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Northwestern University and Evanston's Only Daily News Source Since 1881

The Daily Northwestern

Northwestern University and Evanston's Only Daily News Source Since 1881

The Daily Northwestern

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Reel Thoughts: ‘Saltburn’ delivers shock, style amongst aristocratic debauchery

Illustration by June Woo
Barry Keoghan, Alison Oliver and Rosamund Pike star in Oscar winner Emerald Fennell’s deliciously eerie new film “Saltburn.”

Emerald Fennell’s latest film “Saltburn” is a squeamish showcase in all things excess, obsession and murder.

“Saltburn” premiered at the Chicago International Film Festival on Thursday and will open in theaters on Nov. 22 in the U.S. The psychological thriller marks the Oscar winner’s second project and comes three years after the release of her Oscar-winning debut, “Promising Young Woman.”

“Saltburn” follows University of Oxford first-years Oliver Quick (Oscar nominee Barry Keoghan) and Felix Catton (“Euphoria” actor Jacob Elordi) deepening friendship during a summer spent at Catton’s country estate — Saltburn.

From the start, Catton’s aristocratic privilege and manner stands in opposition to Quick’s haunted demeanor. The two leads establish a symbiotic relationship that grows increasingly complex throughout the film.

In the film, Fennell — an Oxford graduate herself — skilfully demonstrates the origins of desire for the things and people we can’t have. She delivers this exploration with a sleek panache that avoids soppiness.

The psychological thriller is unafraid to take risks in its exploration of this theme. I’d never heard so many gasps as I did at the screening in Chicago’s Music Box Theatre on Thursday.

Fennell’s characters feel pushed to extremes as mirrors to our own worst faults. Catton is particularly contradictory.

Despite Catton’s consistent insensitivity, he remains likable, Fennell said at a post-screening presser. She described the audience as oddly forgiving of his misogynistic and callow behavior, ascribing this to his beauty and charm.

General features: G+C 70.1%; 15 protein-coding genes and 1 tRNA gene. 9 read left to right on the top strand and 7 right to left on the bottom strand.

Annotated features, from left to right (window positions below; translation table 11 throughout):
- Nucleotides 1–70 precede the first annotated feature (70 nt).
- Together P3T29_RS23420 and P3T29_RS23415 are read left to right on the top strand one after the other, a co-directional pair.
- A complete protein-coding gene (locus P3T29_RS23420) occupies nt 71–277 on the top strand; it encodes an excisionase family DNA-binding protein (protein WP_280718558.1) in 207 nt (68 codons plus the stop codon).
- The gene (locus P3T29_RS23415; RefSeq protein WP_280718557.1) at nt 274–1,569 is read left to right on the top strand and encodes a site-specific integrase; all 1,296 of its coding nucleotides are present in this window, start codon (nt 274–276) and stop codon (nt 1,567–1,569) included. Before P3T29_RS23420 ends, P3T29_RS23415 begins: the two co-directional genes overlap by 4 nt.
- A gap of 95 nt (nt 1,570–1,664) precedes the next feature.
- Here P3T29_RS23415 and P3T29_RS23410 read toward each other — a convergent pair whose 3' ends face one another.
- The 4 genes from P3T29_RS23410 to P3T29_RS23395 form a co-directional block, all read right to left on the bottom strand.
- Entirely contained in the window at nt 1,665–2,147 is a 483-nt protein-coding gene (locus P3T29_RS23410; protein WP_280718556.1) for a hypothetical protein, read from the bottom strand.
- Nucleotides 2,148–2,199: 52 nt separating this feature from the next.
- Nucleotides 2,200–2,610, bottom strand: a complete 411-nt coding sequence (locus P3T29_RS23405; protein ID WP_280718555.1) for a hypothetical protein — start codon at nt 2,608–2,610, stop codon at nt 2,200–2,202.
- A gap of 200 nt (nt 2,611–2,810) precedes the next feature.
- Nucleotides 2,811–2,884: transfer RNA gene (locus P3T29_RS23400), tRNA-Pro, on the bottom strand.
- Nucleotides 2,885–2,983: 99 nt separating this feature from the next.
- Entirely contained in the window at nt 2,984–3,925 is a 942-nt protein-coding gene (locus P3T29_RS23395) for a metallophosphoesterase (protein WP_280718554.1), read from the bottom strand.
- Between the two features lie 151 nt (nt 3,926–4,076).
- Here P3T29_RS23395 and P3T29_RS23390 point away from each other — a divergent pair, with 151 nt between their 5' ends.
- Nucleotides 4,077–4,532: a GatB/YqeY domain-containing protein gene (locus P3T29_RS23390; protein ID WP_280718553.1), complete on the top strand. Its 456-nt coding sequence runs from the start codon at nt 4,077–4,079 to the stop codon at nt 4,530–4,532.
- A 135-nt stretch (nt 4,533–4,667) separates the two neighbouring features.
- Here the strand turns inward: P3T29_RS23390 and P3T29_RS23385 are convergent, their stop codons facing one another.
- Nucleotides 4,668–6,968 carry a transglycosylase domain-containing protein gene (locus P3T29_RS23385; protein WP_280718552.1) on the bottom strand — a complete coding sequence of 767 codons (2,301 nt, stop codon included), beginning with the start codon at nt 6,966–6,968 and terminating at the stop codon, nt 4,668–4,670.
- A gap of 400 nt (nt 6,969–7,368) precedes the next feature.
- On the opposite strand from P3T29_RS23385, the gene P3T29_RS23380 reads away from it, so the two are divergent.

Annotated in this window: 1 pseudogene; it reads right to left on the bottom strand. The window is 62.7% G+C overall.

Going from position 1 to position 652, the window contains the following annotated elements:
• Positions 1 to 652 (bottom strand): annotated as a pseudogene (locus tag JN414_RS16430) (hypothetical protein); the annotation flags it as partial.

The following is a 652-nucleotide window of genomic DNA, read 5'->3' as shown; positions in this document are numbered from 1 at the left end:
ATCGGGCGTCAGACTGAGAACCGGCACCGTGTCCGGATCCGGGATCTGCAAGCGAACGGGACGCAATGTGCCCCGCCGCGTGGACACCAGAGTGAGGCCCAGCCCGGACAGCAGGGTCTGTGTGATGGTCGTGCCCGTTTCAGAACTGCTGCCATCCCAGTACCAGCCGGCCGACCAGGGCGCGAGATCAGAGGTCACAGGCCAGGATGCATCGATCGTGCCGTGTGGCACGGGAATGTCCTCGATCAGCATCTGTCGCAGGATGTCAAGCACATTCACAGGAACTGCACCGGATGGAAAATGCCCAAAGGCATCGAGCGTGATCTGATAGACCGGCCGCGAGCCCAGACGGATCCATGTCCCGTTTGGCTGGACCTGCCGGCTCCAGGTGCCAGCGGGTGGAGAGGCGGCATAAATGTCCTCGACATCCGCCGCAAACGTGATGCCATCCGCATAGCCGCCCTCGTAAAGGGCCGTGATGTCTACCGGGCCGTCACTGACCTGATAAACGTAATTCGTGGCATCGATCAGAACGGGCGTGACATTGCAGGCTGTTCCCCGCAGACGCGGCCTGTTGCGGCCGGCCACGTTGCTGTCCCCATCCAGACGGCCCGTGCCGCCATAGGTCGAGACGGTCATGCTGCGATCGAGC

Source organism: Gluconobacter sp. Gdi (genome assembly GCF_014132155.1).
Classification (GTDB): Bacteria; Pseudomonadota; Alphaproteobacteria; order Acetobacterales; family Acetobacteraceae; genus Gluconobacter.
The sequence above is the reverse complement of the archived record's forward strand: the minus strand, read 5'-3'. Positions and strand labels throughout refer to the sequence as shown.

During a tour of the estate, Catton disdainfully refers to the artworks his family has collected as “some f—ing hideous Rubens.” I’m not denying some art historians might take that position, but the characters seem almost campy in their extreme privilege.

Fennell examines how the human psyche responds to having an obscene amount of resources. Woven into these character studies are elements of dark comedy and Gothic romance.

Fennell said she used levity as a way to soften the delivery of some of her most shocking material: “Comedy is where I’m most comfortable talking about difficult things.”

The film also meticulously worked in early aughts stylistic choices. One montage in the film set to MGMT’s “Time to Pretend” gives off 2000s Tumblr energy with its lens flares and array of bejeweled outfits. The film’s set eventually goes from sleek to rotten, and we end up with a Tumblr moodboard from hell.

“Saltburn” isn’t a cozy movie. It won’t be played on repeat during the holidays like “Love Actually” or “Paddington.” But, it’s a movie that keeps you mulling over the plot long after you’ve left the theater.

“Saltburn” is a delicious film with all its glam and gore. No matter how much you might be tempted to look away, it holds your gaze and refuses to let go.

Email: [email protected]
Twitter: @gracejw215

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